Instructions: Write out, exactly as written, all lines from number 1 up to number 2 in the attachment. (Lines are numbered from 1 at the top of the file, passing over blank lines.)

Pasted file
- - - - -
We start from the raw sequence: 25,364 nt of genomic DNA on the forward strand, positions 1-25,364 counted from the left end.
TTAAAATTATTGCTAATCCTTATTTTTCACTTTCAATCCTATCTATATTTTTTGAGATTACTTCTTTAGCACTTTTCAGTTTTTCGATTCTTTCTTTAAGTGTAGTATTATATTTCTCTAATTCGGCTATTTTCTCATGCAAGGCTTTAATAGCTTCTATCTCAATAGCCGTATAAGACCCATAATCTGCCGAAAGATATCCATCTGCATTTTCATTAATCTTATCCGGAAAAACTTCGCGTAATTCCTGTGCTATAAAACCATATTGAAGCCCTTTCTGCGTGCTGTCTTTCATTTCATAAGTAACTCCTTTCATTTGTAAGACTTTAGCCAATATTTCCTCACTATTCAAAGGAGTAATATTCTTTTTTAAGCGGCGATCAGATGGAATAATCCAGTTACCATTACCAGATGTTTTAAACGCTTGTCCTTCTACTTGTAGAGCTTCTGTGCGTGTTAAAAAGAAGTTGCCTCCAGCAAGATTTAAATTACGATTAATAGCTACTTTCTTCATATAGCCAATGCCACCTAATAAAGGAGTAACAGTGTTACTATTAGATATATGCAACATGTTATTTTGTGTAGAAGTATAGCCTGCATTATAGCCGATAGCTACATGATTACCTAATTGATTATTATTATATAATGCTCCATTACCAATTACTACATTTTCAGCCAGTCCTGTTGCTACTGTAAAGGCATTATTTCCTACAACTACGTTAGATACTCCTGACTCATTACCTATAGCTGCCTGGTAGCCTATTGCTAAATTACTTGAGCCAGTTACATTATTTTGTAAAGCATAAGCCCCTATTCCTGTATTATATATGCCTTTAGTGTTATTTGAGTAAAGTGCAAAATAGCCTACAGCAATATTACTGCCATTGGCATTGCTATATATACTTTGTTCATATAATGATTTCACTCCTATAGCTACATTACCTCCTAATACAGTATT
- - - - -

We start from the raw sequence: 25,364 nt of genomic DNA on the forward strand, positions 1-25,364 counted from the left end.
TTAAAATTATTGCTAATCCTTATTTTTCACTTTCAATCCTATCTATATTTTTTGAGATTACTTCTTTAGCACTTTTCAGTTTTTCGATTCTTTCTTTAAGTGTAGTATTATATTTCTCTAATTCGGCTATTTTCTCATGCAAGGCTTTAATAGCTTCTATCTCAATAGCCGTATAAGACCCATAATCTGCCGAAAGATATCCATCTGCATTTTCATTAATCTTATCCGGAAAAACTTCGCGTAATTCCTGTGCTATAAAACCATATTGAAGCCCTTTCTGCGTGCTGTCTTTCATTTCATAAGTAACTCCTTTCATTTGTAAGACTTTAGCCAATATTTCCTCACTATTCAAAGGAGTAATATTCTTTTTTAAGCGGCGATCAGATGGAATAATCCAGTTACCATTACCAGATGTTTTAAACGCTTGTCCTTCTACTTGTAGAGCTTCTGTGCGTGTTAAAAAGAAGTTGCCTCCAGCAAGATTTAAATTACGATTAATAGCTACTTTCTTCATATAGCCAATGCCACCTAATAAAGGAGTAACAGTGTTACTATTAGATATATGCAACATGTTATTTTGTGTAGAAGTATAGCCTGCATTATAGCCGATAGCTACATGATTACCTAATTGATTATTATTATATAATGCTCCATTACCAATTACTACATTTTCAGCCAGTCCTGTTGCTACTGTAAAGGCATTATTTCCTACAACTACGTTAGATACTCCTGACTCATTACCTATAGCTGCCTGGTAGCCTATTGCTAAATTACTTGAGCCAGTTACATTATTTTGTAAAGCATAAGCCCCTATTCCTGTATTATATATGCCTTTAGTGTTATTTGAGTAAAGTGCAAAATAGCCTACAGCAATATTACTGCCATTGGCATTGCTATATATACTTTGTTCATATAATGATTTCACTCCTATAGCTACATTACCTCCTAATACAGTATT